New Democrats believe that everyone must play a part in the solution if the root causes of crime are to be addressed. We stand behind our belief of personal responsibility and accountability. However, we also recognize the validity of the concerns raised by the Canadian Bar Association and many other organizations with respect to Bill C-10. We will again urge the Yukon Minister of Justice to work with his federal, provincial and territorial counterparts to support the Canadian Bar Association in its call for amendments to the proposed federal criminal sentencing laws contained in C-10, and especially those that would address and accommodate the disability known as fetal alcohol spectrum disorder. It should not be treated as criminal, but should be recognized as a disability.
Another important matter not referenced in the throne speech was the review of the Yukon’s police force that was set up in response to the death in custody of Raymond Silverfox. The policing review and the accompanying Task Force on Acutely Intoxicated Persons at Risk set out some important principles that could and should guide policies and programs in this area. Yukoners again invested much time and energy and good faith in the process leading to these reports. As the Official Opposition, we will hold the government to account to develop an implementation strategy, in consultation with First Nations and women’s groups, to respond to the recommendations contained in the report, Sharing Common Ground — Review of Yukon’s Police Force — Final Report.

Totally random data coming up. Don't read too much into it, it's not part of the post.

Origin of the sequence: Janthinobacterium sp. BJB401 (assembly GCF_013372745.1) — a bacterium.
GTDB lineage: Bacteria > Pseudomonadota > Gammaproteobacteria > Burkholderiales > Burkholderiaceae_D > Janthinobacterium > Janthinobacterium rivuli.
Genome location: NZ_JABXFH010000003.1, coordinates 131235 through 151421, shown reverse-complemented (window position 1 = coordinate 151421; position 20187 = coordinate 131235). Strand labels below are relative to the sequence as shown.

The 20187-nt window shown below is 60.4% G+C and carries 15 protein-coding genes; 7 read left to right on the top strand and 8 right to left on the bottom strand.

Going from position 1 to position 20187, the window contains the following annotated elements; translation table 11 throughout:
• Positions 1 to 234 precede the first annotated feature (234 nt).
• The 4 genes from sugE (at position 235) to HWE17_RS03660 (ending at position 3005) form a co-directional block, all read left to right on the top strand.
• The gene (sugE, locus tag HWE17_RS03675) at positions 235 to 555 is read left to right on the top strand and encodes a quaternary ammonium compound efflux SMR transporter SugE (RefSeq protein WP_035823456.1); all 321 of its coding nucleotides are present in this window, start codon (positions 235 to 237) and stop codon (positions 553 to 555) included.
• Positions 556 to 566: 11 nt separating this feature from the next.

Community policing and greater visibility are two important elements to strengthen relationships at the community level between police and the communities and people they serve. This is particularly important in my riding of Whitehorse Centre, where I have had many conversations with people about their perceptions that they are not safe at night, that seniors are afraid to walk alone and, as we saw this summer, that sexual assaults continue to occur. The NDP believe that the policing contract should ensure that the RCMP meets the expectations of Yukon people and communities. There needs to be increased accountability and performance measures with outcomes built into the contract services and this needs to be matched with strong roles with a new police council and public complaints body.